In Maine rivers from the Androscoggin to the Dennys, Salmo salar has been on the Endangered Species List since 2000. At Craig Brook and Green Lake hatcheries, the U.S. Fish and Wildlife Service maintains the lineage of each river, matching reproduction to maximize genetic diversity, and raising millions of salmon to be placed in their native rivers as a long-running strategy to recover the species.
But only a small percentage return as adults, and scientists including John Kocik of NOAA’s Northeast Fisheries Science Center largely blame changing marine conditions.
“The most important strategy we can use to address low marine survival is to get more young salmon to the ocean,” said Kocik. And wild salmon – those that have grown up in their home river instead of in a hatchery – have better survival at sea, said Kocik. Such a strategy appears to be succeeding at the Peter Gray Hatchery on the East Machias River, where since 2012 the Downeast Salmon Federation has been experimenting with a more “natural” approach.
Fish hatch from eggs into unfiltered, fast-flowing East Machias River water in tanks with black sides and bottoms meant to mimic the gravelly river bed. Each fall, tens of thousands of young salmon, known as parr, are distributed throughout the East Machias River. These conditions and density are modeled after methods developed by the late Peter Gray on the Tyne River in England that are credited with restoring that river’s salmon population.
At a presentation in late May, Downeast Salmon Federation reported a “breakthrough”: more parr are surviving to become smolts, the life stage that migrates to the ocean, and more smolts are surviving at sea and returning as adults to the East Machias River. “The return rates we are seeing are higher than any other stocking techniques used in Maine,” said hatchery manager Zach Sheller.
“NOAA is very intrigued and interested in these results,” said NOAA’s John Kocik. “But it still means less than 1,000 smolts and only 20 adult salmon, only a fraction of what we want to see for recovery.”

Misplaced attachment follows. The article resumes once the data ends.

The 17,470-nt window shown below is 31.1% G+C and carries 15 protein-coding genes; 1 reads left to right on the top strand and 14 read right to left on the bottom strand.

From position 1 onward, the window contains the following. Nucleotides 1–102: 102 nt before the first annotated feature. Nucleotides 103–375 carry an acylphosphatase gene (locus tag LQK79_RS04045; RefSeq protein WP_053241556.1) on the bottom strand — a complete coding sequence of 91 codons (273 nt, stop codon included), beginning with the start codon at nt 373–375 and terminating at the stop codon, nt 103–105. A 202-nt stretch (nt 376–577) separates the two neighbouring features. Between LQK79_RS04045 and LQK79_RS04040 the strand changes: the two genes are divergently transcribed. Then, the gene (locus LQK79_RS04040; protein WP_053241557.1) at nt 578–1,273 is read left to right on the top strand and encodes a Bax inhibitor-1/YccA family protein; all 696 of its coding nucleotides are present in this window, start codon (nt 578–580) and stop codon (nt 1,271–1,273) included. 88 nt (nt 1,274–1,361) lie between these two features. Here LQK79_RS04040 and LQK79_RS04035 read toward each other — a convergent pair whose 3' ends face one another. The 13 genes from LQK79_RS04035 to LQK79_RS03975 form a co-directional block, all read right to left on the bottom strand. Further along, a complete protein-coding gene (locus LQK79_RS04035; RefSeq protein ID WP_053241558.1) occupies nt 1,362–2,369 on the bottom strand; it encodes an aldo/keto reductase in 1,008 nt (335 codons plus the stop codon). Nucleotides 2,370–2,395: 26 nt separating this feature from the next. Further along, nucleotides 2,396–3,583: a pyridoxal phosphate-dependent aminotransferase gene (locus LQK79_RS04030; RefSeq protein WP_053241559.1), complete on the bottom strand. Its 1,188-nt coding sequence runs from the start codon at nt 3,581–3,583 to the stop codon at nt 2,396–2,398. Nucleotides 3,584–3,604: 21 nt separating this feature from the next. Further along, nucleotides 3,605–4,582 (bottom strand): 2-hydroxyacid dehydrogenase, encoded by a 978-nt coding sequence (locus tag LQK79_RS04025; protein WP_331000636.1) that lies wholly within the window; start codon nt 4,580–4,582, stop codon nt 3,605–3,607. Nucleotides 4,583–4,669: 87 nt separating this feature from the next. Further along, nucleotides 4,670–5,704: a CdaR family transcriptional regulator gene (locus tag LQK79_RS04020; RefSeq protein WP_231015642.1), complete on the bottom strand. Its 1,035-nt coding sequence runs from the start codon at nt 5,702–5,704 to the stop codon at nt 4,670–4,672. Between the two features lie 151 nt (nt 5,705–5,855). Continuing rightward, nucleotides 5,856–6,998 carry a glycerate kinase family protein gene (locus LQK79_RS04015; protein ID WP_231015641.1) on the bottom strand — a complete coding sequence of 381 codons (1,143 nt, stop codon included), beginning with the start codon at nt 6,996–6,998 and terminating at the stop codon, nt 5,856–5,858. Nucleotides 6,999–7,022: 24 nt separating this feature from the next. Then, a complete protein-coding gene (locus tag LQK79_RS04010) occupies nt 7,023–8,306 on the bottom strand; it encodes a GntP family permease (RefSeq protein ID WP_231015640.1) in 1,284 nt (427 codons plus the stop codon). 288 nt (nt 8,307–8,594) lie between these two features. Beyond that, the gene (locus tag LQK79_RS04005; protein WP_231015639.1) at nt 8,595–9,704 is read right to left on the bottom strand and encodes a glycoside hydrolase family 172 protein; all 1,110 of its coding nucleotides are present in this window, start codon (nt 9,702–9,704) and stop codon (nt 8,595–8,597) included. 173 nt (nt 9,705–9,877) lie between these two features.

According to Peter Lamothe, Program Manager of the Maine-New Hampshire U.S. Fish and Wildlife Service Complex, 500 salmon need to return to the East Machias to consider the fish as threatened instead of endangered, and 2,000 to remove them from the Endangered Species List completely.
“I hope this leads to something significant,” said Lamothe, “but we still have some work to do. Conditions in the marine environment are still the limiting factor.”
In order for salmon to return to Maine rivers, two things have to happen: there has to be hospitable habitat in both fresh and salt water, and there has to be fish to fill it. There’s been a lot of momentum on the freswhater habitat side: removing dams, replacing culverts, cleaning up pollution. According to Shaw, conservation genetics and hatcheries are equally necessary.
“We can fix the river, but if we’re putting in fish that won’t survive, we won’t succeed. We have to fix the fish, too,” he said. Their aim is to prevent domestication and be as hands-off as possible.
Shaw can’t tease apart what piece is critical. The habitat is certainly not ideal: the East Machias river hosts invasive fish species, like smallmouth bass, that compete with salmon. Water temperature has increased, and drought has been common over the last decade. “That’s what’s remarkable to me about all this,” said Shaw. “It’s been like a worst-case-scenario test, and we’ve still seen these results. What happens when we get ideal conditions? We have to be ready.”
Downeast Salmon Federation is trying to raise $751,000 in private funding to match a challenge grant from U.S. Fish and Wildlife Service to expand their approach to the Narraguagus and Pleasant rivers, a plan that is also supported by NOAA and the State of Maine. “We’re not going to have an impact population-wide unless we scale up,” said Shaw.
Shaw’s hopes that one day people may again fish for wild salmon in Downeast Maine are sustained by stories of success in the salmon rivers of Denmark, Norway, and England, where the Tyne continues to be an inspiration. Peter Gray’s old hatchery there has been repurposed (currently for culturing mussels) and the river is full of salmon anglers. Closer to home, Shaw finds hope in the the bald eagles that perch and soar along the East Machias, and in the hatchery’s dark-sided, gravel-bottomed tanks, where thousands of tiny salmon swim against the current.
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This story appeared in the July 2021 print issue of The Working Waterfront.